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  • Knowledge-based nonuniform crossover

    Publication Year: 1994 , Page(s): 22 - 27 vol.1
    Cited by:  Papers (3)
    Save to Project icon | Request Permissions | Click to expandQuick Abstract | PDF file iconPDF (288 KB)  

    One-point, two-point and k-point crossover can be viewed as special cases of uniform crossover, where genetic material is chosen each locus of either parent with equal probability (G. Syswerda, 1989). The paper generalizes uniform crossover to “non-uniform crossover” using “mask” vectors whose elements are real numbers ∈[0, 1], representing problem-specific knowledge that improves performance by biasing the selection of alleles from either parent. This knowledge based non-uniform crossover (KNUX) is applied to two NP optimization problems: graph partitioning and soft-decision decoding of linear block codes (H.S. Maini, 1993). Simulation results show orders of magnitude improvement of this operator over two-point and uniform crossover. An appropriate schema theorem is also developed View full abstract»

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  • GAVaPS-a genetic algorithm with varying population size

    Publication Year: 1994 , Page(s): 73 - 78 vol.1
    Cited by:  Papers (48)
    Save to Project icon | Request Permissions | Click to expandQuick Abstract | PDF file iconPDF (468 KB)  

    The size of the population can be critical in many applications of genetic algorithms. If the population size is too small, the genetic algorithm may converge too quickly; if it is too large, the genetic algorithm may waste computational resources; the waiting time for an improvement might be too long. We propose an adaptive method for maintaining variable population size, which grows and shrinks together according to some characteristic of the search. The first experimental results indicate some merits of the proposed method View full abstract»

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  • Bach in a box: the evolution of four part Baroque harmony using the genetic algorithm

    Publication Year: 1994 , Page(s): 852 - 857 vol.2
    Cited by:  Papers (10)
    Save to Project icon | Request Permissions | Click to expandQuick Abstract | PDF file iconPDF (508 KB)  

    The space of all possible musical compositions given the constraints of the standard Western tonal and rhythmic system is uncountably vast. We look at a small subsection of this space: Baroque harmony. The rules governing Baroque harmony have been carefully laid out by musical scholars, and the size of this search space becomes tractable if we are given a melody and a key signature to work with. Music is easily represented in numerical form, and is thus an obvious candidate for computer manipulation. We investigate a system using the genetic algorithm that is capable of generating well constructed Baroque-style harmonies given a user-defined melody View full abstract»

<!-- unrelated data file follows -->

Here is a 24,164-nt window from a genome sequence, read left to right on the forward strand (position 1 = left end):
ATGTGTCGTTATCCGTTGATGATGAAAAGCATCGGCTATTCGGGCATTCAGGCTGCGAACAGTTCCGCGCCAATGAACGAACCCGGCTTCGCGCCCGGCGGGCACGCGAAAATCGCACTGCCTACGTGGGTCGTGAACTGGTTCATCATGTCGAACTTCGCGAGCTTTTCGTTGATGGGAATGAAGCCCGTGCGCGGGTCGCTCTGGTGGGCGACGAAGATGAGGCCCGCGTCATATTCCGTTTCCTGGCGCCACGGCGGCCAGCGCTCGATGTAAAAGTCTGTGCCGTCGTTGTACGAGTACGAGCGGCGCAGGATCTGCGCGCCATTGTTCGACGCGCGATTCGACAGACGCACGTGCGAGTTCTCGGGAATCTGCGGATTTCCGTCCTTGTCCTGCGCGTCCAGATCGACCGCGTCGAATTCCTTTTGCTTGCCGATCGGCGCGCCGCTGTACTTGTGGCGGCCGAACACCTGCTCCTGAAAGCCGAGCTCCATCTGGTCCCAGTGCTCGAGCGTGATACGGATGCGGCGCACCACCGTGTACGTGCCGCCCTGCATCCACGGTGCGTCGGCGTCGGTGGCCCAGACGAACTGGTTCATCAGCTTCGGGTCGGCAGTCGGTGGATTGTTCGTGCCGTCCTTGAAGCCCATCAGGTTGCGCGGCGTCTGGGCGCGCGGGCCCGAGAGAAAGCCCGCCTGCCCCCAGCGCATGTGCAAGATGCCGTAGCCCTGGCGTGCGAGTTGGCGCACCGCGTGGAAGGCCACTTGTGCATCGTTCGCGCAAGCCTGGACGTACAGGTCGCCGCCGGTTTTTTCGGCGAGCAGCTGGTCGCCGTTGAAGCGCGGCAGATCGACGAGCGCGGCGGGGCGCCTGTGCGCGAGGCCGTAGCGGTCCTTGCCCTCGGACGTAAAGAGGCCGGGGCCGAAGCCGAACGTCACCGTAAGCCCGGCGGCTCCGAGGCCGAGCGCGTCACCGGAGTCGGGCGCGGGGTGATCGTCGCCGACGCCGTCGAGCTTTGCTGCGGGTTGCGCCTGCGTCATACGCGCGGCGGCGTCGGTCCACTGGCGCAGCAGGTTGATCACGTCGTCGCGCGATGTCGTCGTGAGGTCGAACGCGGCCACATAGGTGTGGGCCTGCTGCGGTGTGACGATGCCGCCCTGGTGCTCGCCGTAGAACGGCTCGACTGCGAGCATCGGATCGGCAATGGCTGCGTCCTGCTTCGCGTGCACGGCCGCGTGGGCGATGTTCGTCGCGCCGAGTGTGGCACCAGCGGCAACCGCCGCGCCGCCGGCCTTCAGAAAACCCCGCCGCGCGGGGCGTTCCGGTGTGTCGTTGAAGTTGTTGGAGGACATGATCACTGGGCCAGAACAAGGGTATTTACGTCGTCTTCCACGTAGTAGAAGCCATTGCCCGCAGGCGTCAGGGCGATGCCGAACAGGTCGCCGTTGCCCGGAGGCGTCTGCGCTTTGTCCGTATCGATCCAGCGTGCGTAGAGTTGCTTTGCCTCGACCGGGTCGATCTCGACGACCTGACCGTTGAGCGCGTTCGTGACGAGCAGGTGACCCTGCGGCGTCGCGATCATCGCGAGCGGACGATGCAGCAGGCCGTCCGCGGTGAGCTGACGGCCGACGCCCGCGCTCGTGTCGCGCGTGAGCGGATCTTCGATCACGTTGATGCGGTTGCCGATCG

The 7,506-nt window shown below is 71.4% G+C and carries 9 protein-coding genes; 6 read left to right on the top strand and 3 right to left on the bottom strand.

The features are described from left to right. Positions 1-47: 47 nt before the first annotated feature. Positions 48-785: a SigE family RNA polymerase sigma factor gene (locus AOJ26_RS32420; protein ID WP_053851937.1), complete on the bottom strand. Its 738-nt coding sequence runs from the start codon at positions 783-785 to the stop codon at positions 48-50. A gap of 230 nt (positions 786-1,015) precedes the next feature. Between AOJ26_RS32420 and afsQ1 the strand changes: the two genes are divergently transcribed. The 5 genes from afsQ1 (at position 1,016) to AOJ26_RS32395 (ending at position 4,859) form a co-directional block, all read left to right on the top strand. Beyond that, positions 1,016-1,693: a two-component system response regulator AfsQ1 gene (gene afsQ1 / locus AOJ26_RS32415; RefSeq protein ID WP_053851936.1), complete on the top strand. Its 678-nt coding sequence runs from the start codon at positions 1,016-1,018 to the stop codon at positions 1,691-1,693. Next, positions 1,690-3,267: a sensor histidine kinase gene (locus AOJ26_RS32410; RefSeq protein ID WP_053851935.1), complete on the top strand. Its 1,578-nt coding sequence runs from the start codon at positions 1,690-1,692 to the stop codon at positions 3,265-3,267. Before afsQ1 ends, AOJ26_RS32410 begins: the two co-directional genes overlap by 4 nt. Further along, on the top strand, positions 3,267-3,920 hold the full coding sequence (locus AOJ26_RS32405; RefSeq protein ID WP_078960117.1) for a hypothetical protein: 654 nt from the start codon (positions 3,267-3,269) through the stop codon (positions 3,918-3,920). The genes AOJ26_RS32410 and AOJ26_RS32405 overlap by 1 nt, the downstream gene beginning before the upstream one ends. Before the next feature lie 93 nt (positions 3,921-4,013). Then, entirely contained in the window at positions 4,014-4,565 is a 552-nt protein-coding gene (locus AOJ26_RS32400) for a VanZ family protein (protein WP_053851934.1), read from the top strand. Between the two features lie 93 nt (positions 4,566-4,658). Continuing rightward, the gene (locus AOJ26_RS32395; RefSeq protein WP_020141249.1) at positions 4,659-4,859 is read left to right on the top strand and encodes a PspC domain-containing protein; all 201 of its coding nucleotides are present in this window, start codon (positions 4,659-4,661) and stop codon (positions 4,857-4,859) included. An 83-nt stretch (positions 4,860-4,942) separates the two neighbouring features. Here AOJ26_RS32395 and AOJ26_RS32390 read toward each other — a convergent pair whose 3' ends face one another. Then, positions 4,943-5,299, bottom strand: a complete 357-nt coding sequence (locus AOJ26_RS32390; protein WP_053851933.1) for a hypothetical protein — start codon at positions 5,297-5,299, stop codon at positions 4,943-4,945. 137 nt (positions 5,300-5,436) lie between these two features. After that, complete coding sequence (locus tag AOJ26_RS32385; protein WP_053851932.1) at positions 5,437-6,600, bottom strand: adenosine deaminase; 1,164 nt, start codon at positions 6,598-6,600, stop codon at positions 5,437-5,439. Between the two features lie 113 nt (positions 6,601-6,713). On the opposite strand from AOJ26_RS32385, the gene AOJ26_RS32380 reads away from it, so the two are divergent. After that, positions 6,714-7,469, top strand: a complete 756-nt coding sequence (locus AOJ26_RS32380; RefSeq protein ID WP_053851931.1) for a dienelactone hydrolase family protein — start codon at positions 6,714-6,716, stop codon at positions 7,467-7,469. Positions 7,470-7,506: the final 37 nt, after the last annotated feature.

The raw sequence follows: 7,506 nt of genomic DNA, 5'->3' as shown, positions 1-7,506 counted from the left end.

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  • Improving classification performance in the bumptree network by optimising topology with a genetic algorithm

    Publication Year: 1994 , Page(s): 490 - 495 vol.1
    Cited by:  Papers (1)
    Save to Project icon | Request Permissions | Click to expandQuick Abstract | PDF file iconPDF (448 KB)  

    This paper presents a successful synthesis of evolutionary and connectionist methods, based on the genetic optimisation of a recently introduced neural network model, the bumptree network. We show that the bumptree network is inherently more suited to optimisation by a genetic algorithm (GA) than other neural network models such as the multi-layer perceptron (MLP). We describe a hierarchical genetic coding which addresses the problem of representing certain strong dependencies which exist between the bumptree's structural parameters, and show that our coding scheme has the desirable properties of continuity, isomorphism, completeness, closure and low redundancy with respect to the space of possible bumptree structures. We present empirical results which show that bumptree networks evolved by the GA significantly outperform the orthodox bumptree on several tasks, including the difficult real-world classification task of spoken vowel recognition View full abstract»

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  • An enhanced operator-oriented genetic search algorithm